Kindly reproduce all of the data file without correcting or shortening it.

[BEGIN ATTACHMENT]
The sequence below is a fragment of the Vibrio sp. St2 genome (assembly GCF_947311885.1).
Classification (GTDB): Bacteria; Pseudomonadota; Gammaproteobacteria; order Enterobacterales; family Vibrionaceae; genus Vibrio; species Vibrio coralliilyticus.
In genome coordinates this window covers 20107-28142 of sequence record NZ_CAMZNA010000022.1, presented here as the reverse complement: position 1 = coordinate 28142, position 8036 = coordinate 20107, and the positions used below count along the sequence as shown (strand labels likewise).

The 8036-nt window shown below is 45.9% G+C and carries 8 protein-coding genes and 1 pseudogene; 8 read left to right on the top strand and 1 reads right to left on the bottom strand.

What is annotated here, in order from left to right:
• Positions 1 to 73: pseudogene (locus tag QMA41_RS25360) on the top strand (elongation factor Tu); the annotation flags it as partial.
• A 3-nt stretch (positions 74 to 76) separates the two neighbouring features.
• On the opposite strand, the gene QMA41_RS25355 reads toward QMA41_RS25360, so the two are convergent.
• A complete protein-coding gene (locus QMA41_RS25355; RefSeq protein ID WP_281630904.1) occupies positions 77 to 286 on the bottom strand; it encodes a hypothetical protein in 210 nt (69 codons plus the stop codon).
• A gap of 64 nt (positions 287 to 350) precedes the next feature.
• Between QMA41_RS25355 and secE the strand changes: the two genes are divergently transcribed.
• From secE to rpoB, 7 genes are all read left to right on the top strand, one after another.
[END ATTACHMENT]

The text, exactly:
The sequence below is a fragment of the Vibrio sp. St2 genome (assembly GCF_947311885.1).
Classification (GTDB): Bacteria; Pseudomonadota; Gammaproteobacteria; order Enterobacterales; family Vibrionaceae; genus Vibrio; species Vibrio coralliilyticus.
In genome coordinates this window covers 20107-28142 of sequence record NZ_CAMZNA010000022.1, presented here as the reverse complement: position 1 = coordinate 28142, position 8036 = coordinate 20107, and the positions used below count along the sequence as shown (strand labels likewise).

The 8036-nt window shown below is 45.9% G+C and carries 8 protein-coding genes and 1 pseudogene; 8 read left to right on the top strand and 1 reads right to left on the bottom strand.

What is annotated here, in order from left to right:
• Positions 1 to 73: pseudogene (locus tag QMA41_RS25360) on the top strand (elongation factor Tu); the annotation flags it as partial.
• A 3-nt stretch (positions 74 to 76) separates the two neighbouring features.
• On the opposite strand, the gene QMA41_RS25355 reads toward QMA41_RS25360, so the two are convergent.
• A complete protein-coding gene (locus QMA41_RS25355; RefSeq protein ID WP_281630904.1) occupies positions 77 to 286 on the bottom strand; it encodes a hypothetical protein in 210 nt (69 codons plus the stop codon).
• A gap of 64 nt (positions 287 to 350) precedes the next feature.
• Between QMA41_RS25355 and secE the strand changes: the two genes are divergently transcribed.
• From secE to rpoB, 7 genes are all read left to right on the top strand, one after another.